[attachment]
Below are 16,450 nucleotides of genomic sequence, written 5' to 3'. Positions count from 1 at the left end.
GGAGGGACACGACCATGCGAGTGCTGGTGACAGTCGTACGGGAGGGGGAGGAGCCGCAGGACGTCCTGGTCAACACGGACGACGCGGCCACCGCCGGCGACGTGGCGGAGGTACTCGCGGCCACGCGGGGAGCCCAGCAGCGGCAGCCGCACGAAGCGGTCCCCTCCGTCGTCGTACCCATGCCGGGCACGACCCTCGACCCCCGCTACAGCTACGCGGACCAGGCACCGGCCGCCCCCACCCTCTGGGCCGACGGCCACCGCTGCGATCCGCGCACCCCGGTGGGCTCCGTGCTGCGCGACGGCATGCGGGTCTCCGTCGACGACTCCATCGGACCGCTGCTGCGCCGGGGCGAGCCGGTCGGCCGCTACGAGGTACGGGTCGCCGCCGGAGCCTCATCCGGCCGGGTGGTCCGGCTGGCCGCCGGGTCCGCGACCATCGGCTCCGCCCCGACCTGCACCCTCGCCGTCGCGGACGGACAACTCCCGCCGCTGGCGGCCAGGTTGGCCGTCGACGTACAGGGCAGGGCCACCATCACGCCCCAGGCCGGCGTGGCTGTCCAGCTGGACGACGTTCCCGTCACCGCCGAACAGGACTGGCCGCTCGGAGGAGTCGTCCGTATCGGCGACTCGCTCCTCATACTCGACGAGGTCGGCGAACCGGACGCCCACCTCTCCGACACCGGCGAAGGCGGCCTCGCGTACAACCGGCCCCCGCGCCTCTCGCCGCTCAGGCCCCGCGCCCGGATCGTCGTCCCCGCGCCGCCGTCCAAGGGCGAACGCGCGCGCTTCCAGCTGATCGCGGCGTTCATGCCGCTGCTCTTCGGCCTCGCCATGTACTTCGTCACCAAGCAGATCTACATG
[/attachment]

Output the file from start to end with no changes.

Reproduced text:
Below are 16,450 nucleotides of genomic sequence, written 5' to 3'. Positions count from 1 at the left end.
GGAGGGACACGACCATGCGAGTGCTGGTGACAGTCGTACGGGAGGGGGAGGAGCCGCAGGACGTCCTGGTCAACACGGACGACGCGGCCACCGCCGGCGACGTGGCGGAGGTACTCGCGGCCACGCGGGGAGCCCAGCAGCGGCAGCCGCACGAAGCGGTCCCCTCCGTCGTCGTACCCATGCCGGGCACGACCCTCGACCCCCGCTACAGCTACGCGGACCAGGCACCGGCCGCCCCCACCCTCTGGGCCGACGGCCACCGCTGCGATCCGCGCACCCCGGTGGGCTCCGTGCTGCGCGACGGCATGCGGGTCTCCGTCGACGACTCCATCGGACCGCTGCTGCGCCGGGGCGAGCCGGTCGGCCGCTACGAGGTACGGGTCGCCGCCGGAGCCTCATCCGGCCGGGTGGTCCGGCTGGCCGCCGGGTCCGCGACCATCGGCTCCGCCCCGACCTGCACCCTCGCCGTCGCGGACGGACAACTCCCGCCGCTGGCGGCCAGGTTGGCCGTCGACGTACAGGGCAGGGCCACCATCACGCCCCAGGCCGGCGTGGCTGTCCAGCTGGACGACGTTCCCGTCACCGCCGAACAGGACTGGCCGCTCGGAGGAGTCGTCCGTATCGGCGACTCGCTCCTCATACTCGACGAGGTCGGCGAACCGGACGCCCACCTCTCCGACACCGGCGAAGGCGGCCTCGCGTACAACCGGCCCCCGCGCCTCTCGCCGCTCAGGCCCCGCGCCCGGATCGTCGTCCCCGCGCCGCCGTCCAAGGGCGAACGCGCGCGCTTCCAGCTGATCGCGGCGTTCATGCCGCTGCTCTTCGGCCTCGCCATGTACTTCGTCACCAAGCAGATCTACATG